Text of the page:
According to Houston, "In light of the recent gun violence in the U.S. and the resultant anti-game talk that has stemmed from it, it's important as gamers not to simply retreat to the easy reaction, that games aren't a part of the problem. While I think that might be true...I think it's a pity to stop there. "I don't believe that game violence causes real world violence, but I do believe that it does little to prevent it."
"I don't believe that game violence causes real world violence, but I do believe that it does little to prevent it."
For example, linear shooters like Call of Duty force the player into a violent situation, requiring the player to kill the enemy. An open game like Dishonored has even more graphic violence, but allows the player to choose a peaceful solution.
"Too often we think about what we might lose as players and developers if forced to engage in that conversation, becoming blinded by the fear of censorship. As a result we miss out on more creative and effective ways to be a part of the solution," he proposes, adding that "games with meaningful - and potentially distasteful - choice just might do better because they stand a chance of making the player think about what they're doing on screen."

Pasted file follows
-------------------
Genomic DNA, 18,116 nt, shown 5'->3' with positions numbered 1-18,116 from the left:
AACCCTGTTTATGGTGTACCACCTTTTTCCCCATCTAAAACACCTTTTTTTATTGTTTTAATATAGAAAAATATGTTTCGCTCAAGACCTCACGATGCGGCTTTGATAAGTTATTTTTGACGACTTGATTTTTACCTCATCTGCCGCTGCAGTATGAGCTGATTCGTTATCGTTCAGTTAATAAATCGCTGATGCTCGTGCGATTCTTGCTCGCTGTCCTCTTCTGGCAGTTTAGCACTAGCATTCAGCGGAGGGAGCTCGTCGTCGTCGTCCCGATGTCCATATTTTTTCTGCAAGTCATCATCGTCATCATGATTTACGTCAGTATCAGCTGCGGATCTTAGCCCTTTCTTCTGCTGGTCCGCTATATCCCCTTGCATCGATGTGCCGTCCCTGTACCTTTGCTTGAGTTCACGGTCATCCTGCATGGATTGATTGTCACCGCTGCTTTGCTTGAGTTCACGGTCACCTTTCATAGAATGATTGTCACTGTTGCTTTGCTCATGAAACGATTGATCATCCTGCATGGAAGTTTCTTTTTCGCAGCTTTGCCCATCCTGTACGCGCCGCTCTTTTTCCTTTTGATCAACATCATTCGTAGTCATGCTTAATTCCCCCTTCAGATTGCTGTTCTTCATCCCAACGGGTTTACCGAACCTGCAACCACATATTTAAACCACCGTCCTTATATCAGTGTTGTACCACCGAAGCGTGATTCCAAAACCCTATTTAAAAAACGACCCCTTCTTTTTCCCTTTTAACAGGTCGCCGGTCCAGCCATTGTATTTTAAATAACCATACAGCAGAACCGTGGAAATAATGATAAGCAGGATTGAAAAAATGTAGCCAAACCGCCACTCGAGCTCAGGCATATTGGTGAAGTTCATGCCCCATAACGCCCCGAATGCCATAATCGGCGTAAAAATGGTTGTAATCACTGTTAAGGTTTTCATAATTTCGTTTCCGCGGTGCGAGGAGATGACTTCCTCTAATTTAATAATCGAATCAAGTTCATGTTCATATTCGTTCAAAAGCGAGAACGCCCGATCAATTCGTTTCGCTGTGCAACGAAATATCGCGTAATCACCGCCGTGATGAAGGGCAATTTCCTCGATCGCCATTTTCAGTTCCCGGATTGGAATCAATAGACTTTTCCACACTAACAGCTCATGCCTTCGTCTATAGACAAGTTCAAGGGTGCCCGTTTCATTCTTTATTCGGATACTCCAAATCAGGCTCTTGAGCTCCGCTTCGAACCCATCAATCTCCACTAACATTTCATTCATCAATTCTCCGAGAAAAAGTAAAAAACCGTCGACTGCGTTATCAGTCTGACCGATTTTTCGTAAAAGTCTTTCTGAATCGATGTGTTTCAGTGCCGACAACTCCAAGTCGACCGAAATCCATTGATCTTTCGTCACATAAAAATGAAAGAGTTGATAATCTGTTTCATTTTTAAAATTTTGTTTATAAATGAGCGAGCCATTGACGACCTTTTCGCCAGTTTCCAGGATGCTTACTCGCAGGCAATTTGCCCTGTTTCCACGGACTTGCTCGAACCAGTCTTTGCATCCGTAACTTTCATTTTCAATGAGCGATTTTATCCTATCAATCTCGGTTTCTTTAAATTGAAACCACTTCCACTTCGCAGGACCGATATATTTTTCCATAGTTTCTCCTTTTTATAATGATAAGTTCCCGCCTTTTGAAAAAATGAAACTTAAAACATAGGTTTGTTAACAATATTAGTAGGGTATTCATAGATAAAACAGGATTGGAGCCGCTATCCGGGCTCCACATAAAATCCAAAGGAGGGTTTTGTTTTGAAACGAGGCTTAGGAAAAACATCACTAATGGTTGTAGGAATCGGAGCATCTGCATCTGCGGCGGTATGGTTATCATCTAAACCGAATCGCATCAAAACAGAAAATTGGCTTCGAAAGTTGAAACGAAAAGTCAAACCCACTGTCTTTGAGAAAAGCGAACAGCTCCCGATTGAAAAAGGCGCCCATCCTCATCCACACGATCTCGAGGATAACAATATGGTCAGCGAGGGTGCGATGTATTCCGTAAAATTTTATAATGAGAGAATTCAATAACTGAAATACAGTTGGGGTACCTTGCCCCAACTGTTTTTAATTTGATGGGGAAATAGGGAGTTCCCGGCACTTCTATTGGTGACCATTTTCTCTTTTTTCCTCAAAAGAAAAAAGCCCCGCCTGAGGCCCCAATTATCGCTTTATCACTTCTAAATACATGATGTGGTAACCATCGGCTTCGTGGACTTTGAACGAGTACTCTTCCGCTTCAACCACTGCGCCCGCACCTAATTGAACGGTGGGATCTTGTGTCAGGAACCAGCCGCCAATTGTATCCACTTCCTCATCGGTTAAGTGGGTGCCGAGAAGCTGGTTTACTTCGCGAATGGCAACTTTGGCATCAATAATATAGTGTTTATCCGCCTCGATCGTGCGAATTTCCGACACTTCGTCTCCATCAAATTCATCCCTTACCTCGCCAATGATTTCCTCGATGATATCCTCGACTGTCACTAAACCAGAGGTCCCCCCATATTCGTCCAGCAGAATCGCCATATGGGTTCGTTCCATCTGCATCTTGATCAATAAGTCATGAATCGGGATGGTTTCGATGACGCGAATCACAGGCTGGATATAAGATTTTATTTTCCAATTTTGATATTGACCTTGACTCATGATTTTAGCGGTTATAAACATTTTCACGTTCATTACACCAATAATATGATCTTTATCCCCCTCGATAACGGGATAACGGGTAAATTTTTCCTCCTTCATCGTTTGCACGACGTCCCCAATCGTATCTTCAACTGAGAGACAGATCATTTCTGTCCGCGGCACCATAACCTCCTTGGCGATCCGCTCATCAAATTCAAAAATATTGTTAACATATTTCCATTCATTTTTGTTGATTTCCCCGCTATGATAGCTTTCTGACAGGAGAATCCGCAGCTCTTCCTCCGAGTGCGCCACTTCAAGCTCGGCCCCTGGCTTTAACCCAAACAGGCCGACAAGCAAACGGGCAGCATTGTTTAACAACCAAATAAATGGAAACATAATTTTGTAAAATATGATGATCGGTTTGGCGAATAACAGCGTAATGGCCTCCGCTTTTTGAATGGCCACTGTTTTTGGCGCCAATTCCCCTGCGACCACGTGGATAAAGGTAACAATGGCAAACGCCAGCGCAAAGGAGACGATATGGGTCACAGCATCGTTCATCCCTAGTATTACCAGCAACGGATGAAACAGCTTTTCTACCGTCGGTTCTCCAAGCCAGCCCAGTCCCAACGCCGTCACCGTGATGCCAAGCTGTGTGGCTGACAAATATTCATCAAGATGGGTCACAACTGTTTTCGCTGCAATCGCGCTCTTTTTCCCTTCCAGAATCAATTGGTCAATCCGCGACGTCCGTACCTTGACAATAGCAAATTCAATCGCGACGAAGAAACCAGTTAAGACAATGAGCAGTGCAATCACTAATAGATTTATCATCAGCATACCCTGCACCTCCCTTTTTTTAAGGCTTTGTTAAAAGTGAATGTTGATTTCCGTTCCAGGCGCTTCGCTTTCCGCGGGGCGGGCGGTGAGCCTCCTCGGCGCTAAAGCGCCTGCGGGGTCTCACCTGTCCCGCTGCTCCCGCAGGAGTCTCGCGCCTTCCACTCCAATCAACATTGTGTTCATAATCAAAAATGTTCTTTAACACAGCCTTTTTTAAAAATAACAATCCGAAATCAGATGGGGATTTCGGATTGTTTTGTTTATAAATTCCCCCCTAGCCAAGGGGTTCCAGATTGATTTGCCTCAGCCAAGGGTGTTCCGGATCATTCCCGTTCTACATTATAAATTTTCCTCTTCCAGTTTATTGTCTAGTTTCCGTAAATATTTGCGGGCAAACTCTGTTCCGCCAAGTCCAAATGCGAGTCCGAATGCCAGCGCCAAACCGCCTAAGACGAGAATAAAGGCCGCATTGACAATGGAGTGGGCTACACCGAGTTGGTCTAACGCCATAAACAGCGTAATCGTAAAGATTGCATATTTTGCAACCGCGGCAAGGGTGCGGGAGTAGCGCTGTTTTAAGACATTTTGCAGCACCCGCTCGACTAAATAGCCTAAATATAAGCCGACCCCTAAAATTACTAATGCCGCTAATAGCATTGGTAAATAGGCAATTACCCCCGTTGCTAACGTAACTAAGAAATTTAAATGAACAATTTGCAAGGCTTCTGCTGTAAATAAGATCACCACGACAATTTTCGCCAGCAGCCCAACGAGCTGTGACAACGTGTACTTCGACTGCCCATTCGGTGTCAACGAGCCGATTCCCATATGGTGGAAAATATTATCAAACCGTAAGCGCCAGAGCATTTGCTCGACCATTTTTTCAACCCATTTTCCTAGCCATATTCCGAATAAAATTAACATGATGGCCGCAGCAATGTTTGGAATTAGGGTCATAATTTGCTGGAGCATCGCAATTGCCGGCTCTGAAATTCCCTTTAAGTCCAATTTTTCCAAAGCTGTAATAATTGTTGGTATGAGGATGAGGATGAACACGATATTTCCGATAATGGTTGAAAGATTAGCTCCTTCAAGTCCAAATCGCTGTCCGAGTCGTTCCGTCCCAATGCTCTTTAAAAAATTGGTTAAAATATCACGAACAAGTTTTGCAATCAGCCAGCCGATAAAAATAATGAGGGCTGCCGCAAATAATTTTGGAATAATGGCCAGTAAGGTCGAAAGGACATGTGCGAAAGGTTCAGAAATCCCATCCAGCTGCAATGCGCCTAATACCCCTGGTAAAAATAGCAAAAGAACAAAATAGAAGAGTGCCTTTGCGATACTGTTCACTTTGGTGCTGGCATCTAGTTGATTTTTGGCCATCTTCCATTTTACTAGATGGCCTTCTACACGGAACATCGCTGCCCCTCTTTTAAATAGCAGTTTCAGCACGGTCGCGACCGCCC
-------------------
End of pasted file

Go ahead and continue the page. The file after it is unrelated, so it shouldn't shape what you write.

Dishonored, despite its extreme visceral violence, was passed by the usually strict German ratings board USK because the game offered a choice.
Houston now has founded his own studio, Roxlou Games. Its first title is a turn-based PC strategy game called Unwritten, which is currently on .